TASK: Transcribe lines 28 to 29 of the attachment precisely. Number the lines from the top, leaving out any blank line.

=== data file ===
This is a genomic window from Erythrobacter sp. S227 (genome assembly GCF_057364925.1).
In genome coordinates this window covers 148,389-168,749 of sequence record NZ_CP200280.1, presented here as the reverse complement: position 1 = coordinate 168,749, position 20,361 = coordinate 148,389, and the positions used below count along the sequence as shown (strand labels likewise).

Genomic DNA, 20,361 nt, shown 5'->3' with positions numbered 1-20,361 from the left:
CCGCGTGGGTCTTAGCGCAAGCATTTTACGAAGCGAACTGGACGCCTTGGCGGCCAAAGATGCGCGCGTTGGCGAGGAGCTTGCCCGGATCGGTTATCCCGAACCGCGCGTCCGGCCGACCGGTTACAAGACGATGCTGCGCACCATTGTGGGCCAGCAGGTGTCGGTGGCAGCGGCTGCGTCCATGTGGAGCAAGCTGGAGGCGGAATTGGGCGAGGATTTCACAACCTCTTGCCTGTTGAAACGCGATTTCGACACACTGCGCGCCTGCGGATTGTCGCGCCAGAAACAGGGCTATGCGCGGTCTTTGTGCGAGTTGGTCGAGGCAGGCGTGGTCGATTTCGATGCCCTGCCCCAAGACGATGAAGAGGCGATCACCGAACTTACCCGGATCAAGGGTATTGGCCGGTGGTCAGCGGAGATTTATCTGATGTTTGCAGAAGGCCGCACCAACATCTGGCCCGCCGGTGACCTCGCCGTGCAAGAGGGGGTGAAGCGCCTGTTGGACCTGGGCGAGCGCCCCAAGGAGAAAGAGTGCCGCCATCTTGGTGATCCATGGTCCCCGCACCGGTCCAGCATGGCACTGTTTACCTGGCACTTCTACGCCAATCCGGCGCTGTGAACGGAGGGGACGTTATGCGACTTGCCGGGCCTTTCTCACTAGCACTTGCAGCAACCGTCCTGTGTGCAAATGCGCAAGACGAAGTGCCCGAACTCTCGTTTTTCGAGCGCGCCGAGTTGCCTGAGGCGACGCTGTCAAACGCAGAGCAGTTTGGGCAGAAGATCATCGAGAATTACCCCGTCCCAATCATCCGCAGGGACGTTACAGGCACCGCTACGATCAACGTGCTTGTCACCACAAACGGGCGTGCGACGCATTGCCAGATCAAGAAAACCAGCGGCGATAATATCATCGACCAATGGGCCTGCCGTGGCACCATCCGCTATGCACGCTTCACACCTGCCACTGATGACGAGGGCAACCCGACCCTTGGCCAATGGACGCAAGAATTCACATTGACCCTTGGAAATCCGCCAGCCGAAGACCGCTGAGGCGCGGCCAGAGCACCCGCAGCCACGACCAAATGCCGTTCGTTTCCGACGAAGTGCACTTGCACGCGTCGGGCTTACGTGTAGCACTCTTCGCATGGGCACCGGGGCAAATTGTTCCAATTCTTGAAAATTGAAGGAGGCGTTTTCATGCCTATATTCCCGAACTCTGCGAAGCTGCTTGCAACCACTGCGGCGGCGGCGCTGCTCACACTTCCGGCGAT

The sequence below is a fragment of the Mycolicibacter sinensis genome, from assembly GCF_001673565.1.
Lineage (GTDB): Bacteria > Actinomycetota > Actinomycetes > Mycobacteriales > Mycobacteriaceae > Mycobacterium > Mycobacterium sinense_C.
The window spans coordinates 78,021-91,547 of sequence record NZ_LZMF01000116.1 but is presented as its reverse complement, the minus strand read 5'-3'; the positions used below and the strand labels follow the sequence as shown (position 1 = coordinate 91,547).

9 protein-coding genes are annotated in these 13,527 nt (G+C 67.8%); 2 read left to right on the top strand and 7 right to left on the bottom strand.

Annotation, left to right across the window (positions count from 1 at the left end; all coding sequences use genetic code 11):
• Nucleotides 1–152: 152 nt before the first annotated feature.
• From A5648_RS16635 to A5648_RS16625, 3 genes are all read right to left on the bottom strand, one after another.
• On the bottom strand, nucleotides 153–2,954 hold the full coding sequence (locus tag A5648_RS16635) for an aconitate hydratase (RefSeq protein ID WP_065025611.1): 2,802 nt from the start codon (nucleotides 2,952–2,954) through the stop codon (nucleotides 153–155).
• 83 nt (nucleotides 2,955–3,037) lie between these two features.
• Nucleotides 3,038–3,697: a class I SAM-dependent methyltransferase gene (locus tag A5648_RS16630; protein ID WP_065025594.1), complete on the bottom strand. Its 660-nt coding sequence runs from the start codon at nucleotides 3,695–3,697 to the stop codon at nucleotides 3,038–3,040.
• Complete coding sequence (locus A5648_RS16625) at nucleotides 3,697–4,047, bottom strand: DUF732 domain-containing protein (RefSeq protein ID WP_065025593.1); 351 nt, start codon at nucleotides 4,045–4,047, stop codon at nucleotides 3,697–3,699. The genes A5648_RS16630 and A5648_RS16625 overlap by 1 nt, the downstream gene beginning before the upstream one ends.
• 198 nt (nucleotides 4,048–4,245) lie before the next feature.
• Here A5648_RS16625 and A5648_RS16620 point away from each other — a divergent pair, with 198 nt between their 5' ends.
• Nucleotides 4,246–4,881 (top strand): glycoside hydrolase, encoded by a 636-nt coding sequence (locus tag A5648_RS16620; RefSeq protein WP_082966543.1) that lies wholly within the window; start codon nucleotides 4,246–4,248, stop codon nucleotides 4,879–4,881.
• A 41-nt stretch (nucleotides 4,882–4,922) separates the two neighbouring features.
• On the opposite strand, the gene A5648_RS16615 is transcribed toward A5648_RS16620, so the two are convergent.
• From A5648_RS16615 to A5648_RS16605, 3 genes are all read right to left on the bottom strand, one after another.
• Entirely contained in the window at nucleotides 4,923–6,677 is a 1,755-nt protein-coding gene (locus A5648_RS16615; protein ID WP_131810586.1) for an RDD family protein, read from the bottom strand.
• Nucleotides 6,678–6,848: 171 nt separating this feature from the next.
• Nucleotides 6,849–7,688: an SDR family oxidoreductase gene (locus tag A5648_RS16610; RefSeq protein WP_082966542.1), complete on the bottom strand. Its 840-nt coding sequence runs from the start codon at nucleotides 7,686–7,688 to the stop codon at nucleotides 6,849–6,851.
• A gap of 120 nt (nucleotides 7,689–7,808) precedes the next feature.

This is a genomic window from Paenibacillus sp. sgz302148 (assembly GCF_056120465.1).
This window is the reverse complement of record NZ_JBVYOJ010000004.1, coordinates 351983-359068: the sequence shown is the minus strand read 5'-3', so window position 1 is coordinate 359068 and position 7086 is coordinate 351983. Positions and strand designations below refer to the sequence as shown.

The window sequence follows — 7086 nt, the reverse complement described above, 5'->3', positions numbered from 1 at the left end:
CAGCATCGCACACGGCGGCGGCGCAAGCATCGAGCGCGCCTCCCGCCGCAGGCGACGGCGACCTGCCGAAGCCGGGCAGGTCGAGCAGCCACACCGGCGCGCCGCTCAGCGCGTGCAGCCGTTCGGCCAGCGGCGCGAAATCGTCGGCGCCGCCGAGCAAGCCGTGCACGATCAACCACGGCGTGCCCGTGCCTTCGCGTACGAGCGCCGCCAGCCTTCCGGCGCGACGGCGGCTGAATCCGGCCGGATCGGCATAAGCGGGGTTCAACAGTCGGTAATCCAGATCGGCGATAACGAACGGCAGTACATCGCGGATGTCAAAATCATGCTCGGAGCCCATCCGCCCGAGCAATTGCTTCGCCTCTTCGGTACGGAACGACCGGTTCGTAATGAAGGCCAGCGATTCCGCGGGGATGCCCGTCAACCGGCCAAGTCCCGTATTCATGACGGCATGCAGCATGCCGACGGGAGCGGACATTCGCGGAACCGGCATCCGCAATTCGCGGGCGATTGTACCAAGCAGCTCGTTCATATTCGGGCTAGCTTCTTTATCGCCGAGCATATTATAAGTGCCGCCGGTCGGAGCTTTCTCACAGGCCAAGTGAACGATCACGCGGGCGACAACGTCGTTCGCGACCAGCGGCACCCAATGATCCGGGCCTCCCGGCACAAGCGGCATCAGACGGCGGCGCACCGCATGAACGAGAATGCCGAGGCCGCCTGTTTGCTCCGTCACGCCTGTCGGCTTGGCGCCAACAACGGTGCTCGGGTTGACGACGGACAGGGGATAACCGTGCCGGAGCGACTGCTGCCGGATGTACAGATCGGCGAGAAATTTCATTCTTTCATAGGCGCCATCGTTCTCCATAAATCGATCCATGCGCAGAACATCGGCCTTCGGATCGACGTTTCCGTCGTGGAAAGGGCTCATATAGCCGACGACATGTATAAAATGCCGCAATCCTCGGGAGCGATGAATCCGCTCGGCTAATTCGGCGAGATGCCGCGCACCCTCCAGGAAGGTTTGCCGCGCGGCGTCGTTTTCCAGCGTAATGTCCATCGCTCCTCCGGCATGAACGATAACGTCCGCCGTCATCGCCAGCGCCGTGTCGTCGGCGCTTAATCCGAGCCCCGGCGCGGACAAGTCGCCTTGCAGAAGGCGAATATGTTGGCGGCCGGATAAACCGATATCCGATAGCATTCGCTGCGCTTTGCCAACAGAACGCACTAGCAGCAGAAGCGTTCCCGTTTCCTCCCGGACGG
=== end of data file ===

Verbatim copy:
The window sequence follows — 7086 nt, the reverse complement described above, 5'->3', positions numbered from 1 at the left end:
CAGCATCGCACACGGCGGCGGCGCAAGCATCGAGCGCGCCTCCCGCCGCAGGCGACGGCGACCTGCCGAAGCCGGGCAGGTCGAGCAGCCACACCGGCGCGCCGCTCAGCGCGTGCAGCCGTTCGGCCAGCGGCGCGAAATCGTCGGCGCCGCCGAGCAAGCCGTGCACGATCAACCACGGCGTGCCCGTGCCTTCGCGTACGAGCGCCGCCAGCCTTCCGGCGCGACGGCGGCTGAATCCGGCCGGATCGGCATAAGCGGGGTTCAACAGTCGGTAATCCAGATCGGCGATAACGAACGGCAGTACATCGCGGATGTCAAAATCATGCTCGGAGCCCATCCGCCCGAGCAATTGCTTCGCCTCTTCGGTACGGAACGACCGGTTCGTAATGAAGGCCAGCGATTCCGCGGGGATGCCCGTCAACCGGCCAAGTCCCGTATTCATGACGGCATGCAGCATGCCGACGGGAGCGGACATTCGCGGAACCGGCATCCGCAATTCGCGGGCGATTGTACCAAGCAGCTCGTTCATATTCGGGCTAGCTTCTTTATCGCCGAGCATATTATAAGTGCCGCCGGTCGGAGCTTTCTCACAGGCCAAGTGAACGATCACGCGGGCGACAACGTCGTTCGCGACCAGCGGCACCCAATGATCCGGGCCTCCCGGCACAAGCGGCATCAGACGGCGGCGCACCGCATGAACGAGAATGCCGAGGCCGCCTGTTTGCTCCGTCACGCCTGTCGGCTTGGCGCCAACAACGGTGCTCGGGTTGACGACGGACAGGGGATAACCGTGCCGGAGCGACTGCTGCCGGATGTACAGATCGGCGAGAAATTTCATTCTTTCATAGGCGCCATCGTTCTCCATAAATCGATCCATGCGCAGAACATCGGCCTTCGGATCGACGTTTCCGTCGTGGAAAGGGCTCATATAGCCGACGACATGTATAAAATGCCGCAATCCTCGGGAGCGATGAATCCGCTCGGCTAATTCGGCGAGATGCCGCGCACCCTCCAGGAAGGTTTGCCGCGCGGCGTCGTTTTCCAGCGTAATGTCCATCGCTCCTCCGGCATGAACGATAACGTCCGCCGTCATCGCCAGCGCCGTGTCGTCGGCGCTTAATCCGAGCCCCGGCGCGGACAAGTCGCCTTGCAGAAGGCGAATATGTTGGCGGCCGGATAAACCGATATCCGATAGCATTCGCTGCGCTTTGCCAACAGAACGCACTAGCAGCAGAAGCGTTCCCGTTTCCTCCCGGACGG